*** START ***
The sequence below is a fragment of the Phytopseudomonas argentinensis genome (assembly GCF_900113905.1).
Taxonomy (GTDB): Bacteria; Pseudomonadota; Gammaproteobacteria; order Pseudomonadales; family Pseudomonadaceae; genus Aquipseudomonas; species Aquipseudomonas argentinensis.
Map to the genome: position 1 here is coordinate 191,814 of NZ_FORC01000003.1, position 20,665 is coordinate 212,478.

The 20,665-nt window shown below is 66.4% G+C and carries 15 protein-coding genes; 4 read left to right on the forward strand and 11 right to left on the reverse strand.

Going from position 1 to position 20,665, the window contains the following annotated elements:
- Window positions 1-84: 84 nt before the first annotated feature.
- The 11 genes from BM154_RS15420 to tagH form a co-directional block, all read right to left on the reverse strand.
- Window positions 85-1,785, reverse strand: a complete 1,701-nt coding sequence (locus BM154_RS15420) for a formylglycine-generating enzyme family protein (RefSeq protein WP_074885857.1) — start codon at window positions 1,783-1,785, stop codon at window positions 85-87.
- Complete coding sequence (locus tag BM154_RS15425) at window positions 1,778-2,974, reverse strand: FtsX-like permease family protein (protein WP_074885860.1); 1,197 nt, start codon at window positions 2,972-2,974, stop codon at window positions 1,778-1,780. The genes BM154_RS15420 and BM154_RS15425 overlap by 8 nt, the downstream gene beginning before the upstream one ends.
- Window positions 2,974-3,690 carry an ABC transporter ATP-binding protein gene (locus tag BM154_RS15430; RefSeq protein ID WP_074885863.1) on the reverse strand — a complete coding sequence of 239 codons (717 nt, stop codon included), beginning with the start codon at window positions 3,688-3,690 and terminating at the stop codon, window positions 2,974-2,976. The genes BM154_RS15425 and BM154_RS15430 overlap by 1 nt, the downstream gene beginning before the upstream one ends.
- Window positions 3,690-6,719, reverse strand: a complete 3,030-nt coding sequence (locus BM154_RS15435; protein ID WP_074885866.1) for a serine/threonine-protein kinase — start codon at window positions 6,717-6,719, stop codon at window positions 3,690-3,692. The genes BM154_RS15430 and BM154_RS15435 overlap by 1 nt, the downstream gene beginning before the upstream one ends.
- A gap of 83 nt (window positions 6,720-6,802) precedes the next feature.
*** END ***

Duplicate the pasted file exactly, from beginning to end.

The sequence below is a fragment of the Phytopseudomonas argentinensis genome (assembly GCF_900113905.1).
Taxonomy (GTDB): Bacteria; Pseudomonadota; Gammaproteobacteria; order Pseudomonadales; family Pseudomonadaceae; genus Aquipseudomonas; species Aquipseudomonas argentinensis.
Map to the genome: position 1 here is coordinate 191,814 of NZ_FORC01000003.1, position 20,665 is coordinate 212,478.

The 20,665-nt window shown below is 66.4% G+C and carries 15 protein-coding genes; 4 read left to right on the forward strand and 11 right to left on the reverse strand.

Going from position 1 to position 20,665, the window contains the following annotated elements:
- Window positions 1-84: 84 nt before the first annotated feature.
- The 11 genes from BM154_RS15420 to tagH form a co-directional block, all read right to left on the reverse strand.
- Window positions 85-1,785, reverse strand: a complete 1,701-nt coding sequence (locus BM154_RS15420) for a formylglycine-generating enzyme family protein (RefSeq protein WP_074885857.1) — start codon at window positions 1,783-1,785, stop codon at window positions 85-87.
- Complete coding sequence (locus tag BM154_RS15425) at window positions 1,778-2,974, reverse strand: FtsX-like permease family protein (protein WP_074885860.1); 1,197 nt, start codon at window positions 2,972-2,974, stop codon at window positions 1,778-1,780. The genes BM154_RS15420 and BM154_RS15425 overlap by 8 nt, the downstream gene beginning before the upstream one ends.
- Window positions 2,974-3,690 carry an ABC transporter ATP-binding protein gene (locus tag BM154_RS15430; RefSeq protein ID WP_074885863.1) on the reverse strand — a complete coding sequence of 239 codons (717 nt, stop codon included), beginning with the start codon at window positions 3,688-3,690 and terminating at the stop codon, window positions 2,974-2,976. The genes BM154_RS15425 and BM154_RS15430 overlap by 1 nt, the downstream gene beginning before the upstream one ends.
- Window positions 3,690-6,719, reverse strand: a complete 3,030-nt coding sequence (locus BM154_RS15435; protein ID WP_074885866.1) for a serine/threonine-protein kinase — start codon at window positions 6,717-6,719, stop codon at window positions 3,690-3,692. The genes BM154_RS15430 and BM154_RS15435 overlap by 1 nt, the downstream gene beginning before the upstream one ends.
- A gap of 83 nt (window positions 6,720-6,802) precedes the next feature.